Kathryn Watson, a White House reporter for CBS News, floated total vaccine segregation as a viable option in response to mounting complaints about restrictions the Centers for Disease Control and Prevention (CDC) has imposed on the cruise industry, requiring nearly everyone aboard to be vaccinated. Meanwhile, Royal Caribbean is implementing a workaround, offering segregated areas for the unvaccinated, for ships sailing out of Florida, which has banned the use of vaccine passports.
“Easy, one boat for vaccinated people, another for unvaccinated people,” Watson wrote in response to a Bloomberg article, highlighted by Bloomberg Senate reporter Steven Dennis, detailing the concerns and logistics of the cruise industry resuming in a world containing a mixed bag of both vaccinated and unvaccinated individuals. He appeared to mock unvaccinated individuals as well.
“Half joking but also half not,” Watson added:
Half joking but also half not
— Kathryn Watson (@kathrynw5) July 7, 2021
The Bloomberg article details the resumption of the cruise industry in the era of the Chinese coronavirus, as the Royal Caribbean’s Freedom of the Seas resumes sailings from Miami to the Bahamas. Notably, because of Florida Gov. Ron DeSantis’s (R) staunch stance against vaccine passports and his law banning their use, which went into effect July 1, Royal Caribbean is not requiring passengers sailing out of Florida ports to be fully vaccinated.
“For cruises departing from all U.S. ports (except Florida ports), Royal Caribbean requires all guests 16 years of age or older to be fully vaccinated, and from Aug. 1, all guests 12 years of age or older must be fully vaccinated,” the cruise liner said in a statement last month.
“Guests eligible but not fully vaccinated or able to show proof of vaccination will be subject to testing and additional health protocols at their own expense. Children not eligible for vaccines will be subject to complimentary testing and health protocols,” it added.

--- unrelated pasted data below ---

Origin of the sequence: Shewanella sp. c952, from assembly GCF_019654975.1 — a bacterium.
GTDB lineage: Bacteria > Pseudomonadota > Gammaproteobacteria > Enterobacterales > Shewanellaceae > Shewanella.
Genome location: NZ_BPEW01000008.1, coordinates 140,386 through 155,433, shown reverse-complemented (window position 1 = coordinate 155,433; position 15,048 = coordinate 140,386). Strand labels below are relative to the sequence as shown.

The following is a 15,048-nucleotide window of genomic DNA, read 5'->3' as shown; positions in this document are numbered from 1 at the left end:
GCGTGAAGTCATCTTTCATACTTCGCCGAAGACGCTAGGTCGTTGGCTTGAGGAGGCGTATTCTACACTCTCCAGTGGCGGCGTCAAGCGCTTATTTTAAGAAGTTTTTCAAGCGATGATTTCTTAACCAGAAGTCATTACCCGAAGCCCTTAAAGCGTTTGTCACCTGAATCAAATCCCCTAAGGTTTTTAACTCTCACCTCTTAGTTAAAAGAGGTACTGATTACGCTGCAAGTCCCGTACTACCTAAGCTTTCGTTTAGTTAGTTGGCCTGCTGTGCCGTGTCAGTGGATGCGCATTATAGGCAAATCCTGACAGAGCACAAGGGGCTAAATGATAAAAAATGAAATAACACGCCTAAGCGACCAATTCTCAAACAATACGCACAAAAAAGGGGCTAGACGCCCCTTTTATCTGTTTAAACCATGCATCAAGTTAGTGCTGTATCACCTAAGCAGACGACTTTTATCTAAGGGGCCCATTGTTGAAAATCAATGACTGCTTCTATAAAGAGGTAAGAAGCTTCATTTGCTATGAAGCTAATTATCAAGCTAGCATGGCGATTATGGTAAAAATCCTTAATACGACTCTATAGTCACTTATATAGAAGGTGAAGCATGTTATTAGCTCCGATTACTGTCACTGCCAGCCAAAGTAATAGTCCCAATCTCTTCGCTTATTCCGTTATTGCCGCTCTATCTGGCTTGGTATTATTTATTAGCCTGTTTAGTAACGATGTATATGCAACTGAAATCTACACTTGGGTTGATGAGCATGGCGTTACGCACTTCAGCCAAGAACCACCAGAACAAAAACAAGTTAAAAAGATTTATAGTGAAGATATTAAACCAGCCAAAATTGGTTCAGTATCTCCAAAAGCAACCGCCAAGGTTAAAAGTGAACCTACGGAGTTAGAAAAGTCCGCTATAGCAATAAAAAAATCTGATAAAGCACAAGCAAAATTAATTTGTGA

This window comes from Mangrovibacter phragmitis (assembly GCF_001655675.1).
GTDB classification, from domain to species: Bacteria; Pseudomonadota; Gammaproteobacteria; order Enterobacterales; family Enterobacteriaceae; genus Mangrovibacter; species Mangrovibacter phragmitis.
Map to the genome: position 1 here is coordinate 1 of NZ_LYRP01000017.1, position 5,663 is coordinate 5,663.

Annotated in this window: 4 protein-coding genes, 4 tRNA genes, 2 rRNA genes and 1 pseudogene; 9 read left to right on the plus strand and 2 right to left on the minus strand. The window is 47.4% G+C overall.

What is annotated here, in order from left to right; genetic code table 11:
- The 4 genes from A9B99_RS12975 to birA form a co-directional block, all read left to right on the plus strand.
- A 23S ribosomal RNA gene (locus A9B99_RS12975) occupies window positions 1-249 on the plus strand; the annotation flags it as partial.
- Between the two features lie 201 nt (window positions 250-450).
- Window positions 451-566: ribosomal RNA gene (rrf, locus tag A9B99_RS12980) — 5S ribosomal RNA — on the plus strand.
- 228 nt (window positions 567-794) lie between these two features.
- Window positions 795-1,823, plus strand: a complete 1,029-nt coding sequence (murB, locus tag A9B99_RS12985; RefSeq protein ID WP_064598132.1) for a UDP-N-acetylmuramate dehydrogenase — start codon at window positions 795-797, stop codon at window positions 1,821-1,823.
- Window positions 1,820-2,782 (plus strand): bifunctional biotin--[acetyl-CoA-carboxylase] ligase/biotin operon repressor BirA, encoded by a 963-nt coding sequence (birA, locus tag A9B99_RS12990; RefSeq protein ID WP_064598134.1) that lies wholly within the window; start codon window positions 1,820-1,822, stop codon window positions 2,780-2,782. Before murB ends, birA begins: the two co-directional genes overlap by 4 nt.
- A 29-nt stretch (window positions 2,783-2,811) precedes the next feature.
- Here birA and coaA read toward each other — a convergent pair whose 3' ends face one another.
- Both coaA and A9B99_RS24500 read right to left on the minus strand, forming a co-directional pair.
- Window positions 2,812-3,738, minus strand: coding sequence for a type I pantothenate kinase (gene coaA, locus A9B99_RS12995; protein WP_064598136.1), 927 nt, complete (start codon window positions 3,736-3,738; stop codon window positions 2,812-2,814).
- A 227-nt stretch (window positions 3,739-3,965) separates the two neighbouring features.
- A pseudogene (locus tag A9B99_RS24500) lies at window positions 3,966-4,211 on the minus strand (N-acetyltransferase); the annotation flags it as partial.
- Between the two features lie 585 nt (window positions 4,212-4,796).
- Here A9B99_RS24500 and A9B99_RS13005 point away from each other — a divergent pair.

However, unvaccinated individuals aboard the Freedom of the Seas do not have as many privileges as vaccinated guests, as Bloomberg detailed:
Jabbed guests, identified with special wristbands, get full run of the ship; those unprotected from the virus won’t even be able to walk into the sushi bar, casino, or spa.
Those with a hole punched in their SeaPass — indicating that they haven’t been jabbed or declined to show a vaccine card—will be segregated to one deck of the main dining room and will be banned from some of the better, more intimate for-a-fee dining venues. (That includes families with unvaccinated kids, too, so long as they’re sticking together.) Off limits will be the popular maritime-themed Schooner Bar pub and Viking Crown nightclub, the casino, art auctions, and the indoor Solarium pool and bar. Gatherings such as the 1970s-themed party will be open only to vaccinated guests. If you aren’t immunized and want to see a show, you’ll sit in a segregated area in the back of the theater. And you can only use the gym during specified hours.
Additionally, both vaccinated and unvaccinated guests must wear masks indoors when not eating and drinking, although Bloomberg adds that “some venues that are only open to vaccinated guests will be able to nix the rule.”
“The people who are not vaccinated don’t want restrictions,” Cruise Planners travel adviser Mindy Breitman said. “And the people who are vaccinated don’t want to wear masks because of the non-vaxed on board.”
Last month, two passengers aboard a “fully vaccinated” cruise ship, Celebrity Millennium, tested positive for the Chinese coronavirus.